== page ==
Long Term Care and the MilitaryCategory: Newsletter
Every once in a while, I am reminded that my work for humanity is just not done, and it happened again. I just may have to go across the nation to each military base to lecture on this subject.
Currently I am working with a young, retired Air Force, high-ranking officer, divorced with three children, with advancing Parkinson’s. Like so many veterans I have worked with over the past many years, he was of the impression that because he was in the military, and especially at his rank, that the cost of his medical needs would be handled by the US Government/Veterans Administration. This is NOT TRUE. Or, more particularly, a very important portion of his medical needs are not covered, and that is “custodial care”.
Does everyone know what custodial care is? Most people cannot even think that they might need someone to feed them, cloth them, toilet them or to assist them with any of the six activities of daily living – this is custodial care. Because this is not brought to the forefronts of their minds, coverage for such assistance gets neglected until it’s too late. Yes, too late, because when someone is diagnosed with a chronic illness—Parkinson’s, Alzheimer’s, Multiple Sclerosis, Coronary Artery disease, etc., etc., etc.—they, more than likely, are no longer eligible to purchase such coverage.
Like the gentleman I am currently working with, the stress of finding the funding to cover these costs now exacerbates his Parkinson’s and he is currently relegated to asking his children for assistance with his activities of daily living. In layman’s terms, that sucks!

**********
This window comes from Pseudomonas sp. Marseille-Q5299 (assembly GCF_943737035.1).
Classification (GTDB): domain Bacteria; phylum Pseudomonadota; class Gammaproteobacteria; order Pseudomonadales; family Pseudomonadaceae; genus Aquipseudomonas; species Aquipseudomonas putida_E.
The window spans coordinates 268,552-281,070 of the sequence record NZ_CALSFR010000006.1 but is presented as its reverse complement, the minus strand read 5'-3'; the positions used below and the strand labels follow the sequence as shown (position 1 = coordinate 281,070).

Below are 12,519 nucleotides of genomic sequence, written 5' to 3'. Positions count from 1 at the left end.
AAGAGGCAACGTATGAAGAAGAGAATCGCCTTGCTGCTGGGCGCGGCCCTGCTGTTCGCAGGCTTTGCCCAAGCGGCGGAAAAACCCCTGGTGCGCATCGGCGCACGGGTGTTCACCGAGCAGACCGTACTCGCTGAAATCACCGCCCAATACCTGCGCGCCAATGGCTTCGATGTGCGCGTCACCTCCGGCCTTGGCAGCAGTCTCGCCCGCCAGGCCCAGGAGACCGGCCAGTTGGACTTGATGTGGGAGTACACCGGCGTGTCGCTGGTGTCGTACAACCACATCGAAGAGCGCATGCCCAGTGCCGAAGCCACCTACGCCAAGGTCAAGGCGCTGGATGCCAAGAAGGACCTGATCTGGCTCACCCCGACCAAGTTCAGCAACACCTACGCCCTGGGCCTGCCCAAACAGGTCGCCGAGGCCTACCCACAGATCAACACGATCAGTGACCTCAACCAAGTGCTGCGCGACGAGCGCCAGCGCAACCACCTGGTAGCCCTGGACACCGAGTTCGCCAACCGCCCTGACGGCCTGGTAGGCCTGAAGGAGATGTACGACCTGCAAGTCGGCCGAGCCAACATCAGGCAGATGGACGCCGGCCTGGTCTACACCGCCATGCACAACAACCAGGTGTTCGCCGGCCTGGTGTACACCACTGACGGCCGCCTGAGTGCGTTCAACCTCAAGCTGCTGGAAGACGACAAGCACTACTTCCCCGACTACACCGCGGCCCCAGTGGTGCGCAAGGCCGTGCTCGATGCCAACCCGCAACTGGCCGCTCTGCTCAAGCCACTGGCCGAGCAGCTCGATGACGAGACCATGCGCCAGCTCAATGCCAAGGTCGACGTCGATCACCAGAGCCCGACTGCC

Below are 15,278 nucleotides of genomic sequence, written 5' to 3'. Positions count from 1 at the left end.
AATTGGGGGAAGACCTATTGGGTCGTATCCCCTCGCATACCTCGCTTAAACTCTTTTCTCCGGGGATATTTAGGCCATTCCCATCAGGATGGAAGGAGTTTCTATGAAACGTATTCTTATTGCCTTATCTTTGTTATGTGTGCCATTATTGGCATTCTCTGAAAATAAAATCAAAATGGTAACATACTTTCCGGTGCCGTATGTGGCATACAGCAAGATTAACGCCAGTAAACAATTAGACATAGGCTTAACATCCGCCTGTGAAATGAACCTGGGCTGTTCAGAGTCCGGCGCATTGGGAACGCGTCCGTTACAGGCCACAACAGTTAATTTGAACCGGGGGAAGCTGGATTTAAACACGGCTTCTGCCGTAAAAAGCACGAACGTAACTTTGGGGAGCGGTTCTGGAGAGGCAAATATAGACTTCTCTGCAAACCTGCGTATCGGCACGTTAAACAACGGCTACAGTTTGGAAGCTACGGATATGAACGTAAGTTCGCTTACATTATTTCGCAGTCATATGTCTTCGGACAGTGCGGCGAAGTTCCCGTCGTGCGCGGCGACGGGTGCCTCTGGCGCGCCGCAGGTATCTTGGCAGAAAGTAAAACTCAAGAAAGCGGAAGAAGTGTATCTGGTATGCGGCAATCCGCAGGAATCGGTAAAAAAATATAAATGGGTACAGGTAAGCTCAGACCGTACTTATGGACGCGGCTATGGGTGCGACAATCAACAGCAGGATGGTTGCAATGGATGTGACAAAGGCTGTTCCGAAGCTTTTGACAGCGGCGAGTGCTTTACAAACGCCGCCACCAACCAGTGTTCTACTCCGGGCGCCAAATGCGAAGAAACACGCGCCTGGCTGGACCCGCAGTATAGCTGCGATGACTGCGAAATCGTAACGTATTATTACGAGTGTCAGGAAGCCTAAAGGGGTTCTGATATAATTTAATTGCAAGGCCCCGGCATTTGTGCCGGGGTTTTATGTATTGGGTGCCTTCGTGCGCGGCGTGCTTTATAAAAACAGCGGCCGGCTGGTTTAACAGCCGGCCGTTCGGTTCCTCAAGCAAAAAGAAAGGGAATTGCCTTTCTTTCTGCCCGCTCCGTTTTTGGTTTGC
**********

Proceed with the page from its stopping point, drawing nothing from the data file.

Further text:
Do you wonder how much custodial care costs could be? Well, in today’s economy, depending on the number of hours needed each day, those costs run anywhere from $43,800 per year (for just four hours of assistance a day) to $150,000 per year, based on an average cost of $12,500 per month.
Custodial Care is covered by Medicare, your regular health insurance program, or Medicaid. There is only one program, to my knowledge, that covers custodial care, and that is Long Term Care Insurance provided by private insurance companies. The cost of this insurance is dependent upon the age when purchased, the duration of the policy and the bells and whistles in the policy that one might decide to purchase.
In the Parkinson’s world we deal with the issue of trying to fund caregiving .
While someone is employed by the military it well may be a very great time to consider purchasing Long Term Care Insurance. Because the military branches are so large in number, they more than likely have some very good “group” rates that would follow the veteran after s/he leaves the military. And no, Aid and Attendance benefits are not sufficient to cover full-time custodial care.
If you would like to further this conversation, please get in touch with me. I will put you in touch with the real experts that can explain it all and thereby take away the angst of knowing that when you need custodial care, it can be paid. If you live in California, I suggest you get in touch with Jim Lawless at Peace of Mind Retirement Planning. He is in our Wellness Village at ParkinsonsResource.org/lawless-MBA where he has been a member since 2019, and he is only a phone call away.
If you know someone in the military, please share this article with them.